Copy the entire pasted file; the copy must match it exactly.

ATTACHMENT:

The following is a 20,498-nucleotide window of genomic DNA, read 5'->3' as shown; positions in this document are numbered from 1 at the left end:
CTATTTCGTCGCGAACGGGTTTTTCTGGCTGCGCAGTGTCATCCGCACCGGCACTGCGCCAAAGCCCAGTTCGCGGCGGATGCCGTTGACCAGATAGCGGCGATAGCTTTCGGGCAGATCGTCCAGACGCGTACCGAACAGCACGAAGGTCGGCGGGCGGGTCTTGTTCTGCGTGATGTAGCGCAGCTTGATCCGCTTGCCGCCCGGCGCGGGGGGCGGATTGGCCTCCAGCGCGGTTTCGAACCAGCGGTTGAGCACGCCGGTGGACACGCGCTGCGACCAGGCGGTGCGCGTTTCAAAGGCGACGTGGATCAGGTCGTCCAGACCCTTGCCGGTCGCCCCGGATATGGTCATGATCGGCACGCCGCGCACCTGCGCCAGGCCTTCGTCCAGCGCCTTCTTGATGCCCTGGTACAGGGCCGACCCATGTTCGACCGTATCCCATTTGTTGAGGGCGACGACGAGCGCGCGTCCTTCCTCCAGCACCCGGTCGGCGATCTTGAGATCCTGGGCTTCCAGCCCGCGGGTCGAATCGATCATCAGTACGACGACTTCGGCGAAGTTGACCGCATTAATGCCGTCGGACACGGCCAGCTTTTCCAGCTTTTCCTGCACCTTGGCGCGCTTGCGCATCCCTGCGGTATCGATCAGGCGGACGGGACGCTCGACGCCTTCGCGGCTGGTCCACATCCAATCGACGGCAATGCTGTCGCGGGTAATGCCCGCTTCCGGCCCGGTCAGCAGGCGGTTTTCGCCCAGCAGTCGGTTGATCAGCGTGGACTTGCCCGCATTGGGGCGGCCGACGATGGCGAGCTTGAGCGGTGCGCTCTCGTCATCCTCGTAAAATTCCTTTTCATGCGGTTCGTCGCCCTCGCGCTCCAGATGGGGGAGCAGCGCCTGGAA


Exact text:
The following is a 20,498-nucleotide window of genomic DNA, read 5'->3' as shown; positions in this document are numbered from 1 at the left end:
CTATTTCGTCGCGAACGGGTTTTTCTGGCTGCGCAGTGTCATCCGCACCGGCACTGCGCCAAAGCCCAGTTCGCGGCGGATGCCGTTGACCAGATAGCGGCGATAGCTTTCGGGCAGATCGTCCAGACGCGTACCGAACAGCACGAAGGTCGGCGGGCGGGTCTTGTTCTGCGTGATGTAGCGCAGCTTGATCCGCTTGCCGCCCGGCGCGGGGGGCGGATTGGCCTCCAGCGCGGTTTCGAACCAGCGGTTGAGCACGCCGGTGGACACGCGCTGCGACCAGGCGGTGCGCGTTTCAAAGGCGACGTGGATCAGGTCGTCCAGACCCTTGCCGGTCGCCCCGGATATGGTCATGATCGGCACGCCGCGCACCTGCGCCAGGCCTTCGTCCAGCGCCTTCTTGATGCCCTGGTACAGGGCCGACCCATGTTCGACCGTATCCCATTTGTTGAGGGCGACGACGAGCGCGCGTCCTTCCTCCAGCACCCGGTCGGCGATCTTGAGATCCTGGGCTTCCAGCCCGCGGGTCGAATCGATCATCAGTACGACGACTTCGGCGAAGTTGACCGCATTAATGCCGTCGGACACGGCCAGCTTTTCCAGCTTTTCCTGCACCTTGGCGCGCTTGCGCATCCCTGCGGTATCGATCAGGCGGACGGGACGCTCGACGCCTTCGCGGCTGGTCCACATCCAATCGACGGCAATGCTGTCGCGGGTAATGCCCGCTTCCGGCCCGGTCAGCAGGCGGTTTTCGCCCAGCAGTCGGTTGATCAGCGTGGACTTGCCCGCATTGGGGCGGCCGACGATGGCGAGCTTGAGCGGTGCGCTCTCGTCATCCTCGTAAAATTCCTTTTCATGCGGTTCGTCGCCCTCGCGCTCCAGATGGGGGAGCAGCGCCTGGAA